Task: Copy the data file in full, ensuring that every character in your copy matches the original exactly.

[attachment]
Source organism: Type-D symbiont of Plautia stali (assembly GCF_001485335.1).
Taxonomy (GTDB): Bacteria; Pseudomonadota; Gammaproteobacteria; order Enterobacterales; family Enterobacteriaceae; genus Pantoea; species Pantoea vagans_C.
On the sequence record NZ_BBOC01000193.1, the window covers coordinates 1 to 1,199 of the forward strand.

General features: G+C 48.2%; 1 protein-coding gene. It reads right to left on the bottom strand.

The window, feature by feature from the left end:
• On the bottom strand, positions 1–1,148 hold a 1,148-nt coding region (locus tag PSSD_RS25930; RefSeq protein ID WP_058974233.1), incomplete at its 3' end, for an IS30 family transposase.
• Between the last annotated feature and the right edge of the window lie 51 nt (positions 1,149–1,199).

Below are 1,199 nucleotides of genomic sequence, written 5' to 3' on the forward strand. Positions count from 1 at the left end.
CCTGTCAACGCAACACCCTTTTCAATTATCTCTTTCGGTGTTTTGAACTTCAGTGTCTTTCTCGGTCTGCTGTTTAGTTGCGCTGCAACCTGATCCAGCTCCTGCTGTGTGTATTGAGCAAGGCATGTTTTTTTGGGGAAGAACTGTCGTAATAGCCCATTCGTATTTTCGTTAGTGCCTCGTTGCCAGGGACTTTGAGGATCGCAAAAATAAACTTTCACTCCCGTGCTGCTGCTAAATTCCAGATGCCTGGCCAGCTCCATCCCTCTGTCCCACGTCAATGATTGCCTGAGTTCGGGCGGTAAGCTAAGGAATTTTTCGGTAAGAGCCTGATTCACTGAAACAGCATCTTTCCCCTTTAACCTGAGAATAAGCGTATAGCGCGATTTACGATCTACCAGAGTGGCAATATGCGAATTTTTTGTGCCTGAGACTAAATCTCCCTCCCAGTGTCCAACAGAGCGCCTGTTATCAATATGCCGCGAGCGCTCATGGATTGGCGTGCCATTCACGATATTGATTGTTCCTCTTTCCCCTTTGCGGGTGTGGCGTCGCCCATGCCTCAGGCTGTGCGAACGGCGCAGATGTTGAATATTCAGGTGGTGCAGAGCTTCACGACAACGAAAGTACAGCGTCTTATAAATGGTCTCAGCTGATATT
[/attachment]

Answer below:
Source organism: Type-D symbiont of Plautia stali (assembly GCF_001485335.1).
Taxonomy (GTDB): Bacteria; Pseudomonadota; Gammaproteobacteria; order Enterobacterales; family Enterobacteriaceae; genus Pantoea; species Pantoea vagans_C.
On the sequence record NZ_BBOC01000193.1, the window covers coordinates 1 to 1,199 of the forward strand.

General features: G+C 48.2%; 1 protein-coding gene. It reads right to left on the bottom strand.

The window, feature by feature from the left end:
• On the bottom strand, positions 1–1,148 hold a 1,148-nt coding region (locus tag PSSD_RS25930; RefSeq protein ID WP_058974233.1), incomplete at its 3' end, for an IS30 family transposase.
• Between the last annotated feature and the right edge of the window lie 51 nt (positions 1,149–1,199).

Below are 1,199 nucleotides of genomic sequence, written 5' to 3' on the forward strand. Positions count from 1 at the left end.
CCTGTCAACGCAACACCCTTTTCAATTATCTCTTTCGGTGTTTTGAACTTCAGTGTCTTTCTCGGTCTGCTGTTTAGTTGCGCTGCAACCTGATCCAGCTCCTGCTGTGTGTATTGAGCAAGGCATGTTTTTTTGGGGAAGAACTGTCGTAATAGCCCATTCGTATTTTCGTTAGTGCCTCGTTGCCAGGGACTTTGAGGATCGCAAAAATAAACTTTCACTCCCGTGCTGCTGCTAAATTCCAGATGCCTGGCCAGCTCCATCCCTCTGTCCCACGTCAATGATTGCCTGAGTTCGGGCGGTAAGCTAAGGAATTTTTCGGTAAGAGCCTGATTCACTGAAACAGCATCTTTCCCCTTTAACCTGAGAATAAGCGTATAGCGCGATTTACGATCTACCAGAGTGGCAATATGCGAATTTTTTGTGCCTGAGACTAAATCTCCCTCCCAGTGTCCAACAGAGCGCCTGTTATCAATATGCCGCGAGCGCTCATGGATTGGCGTGCCATTCACGATATTGATTGTTCCTCTTTCCCCTTTGCGGGTGTGGCGTCGCCCATGCCTCAGGCTGTGCGAACGGCGCAGATGTTGAATATTCAGGTGGTGCAGAGCTTCACGACAACGAAAGTACAGCGTCTTATAAATGGTCTCAGCTGATATT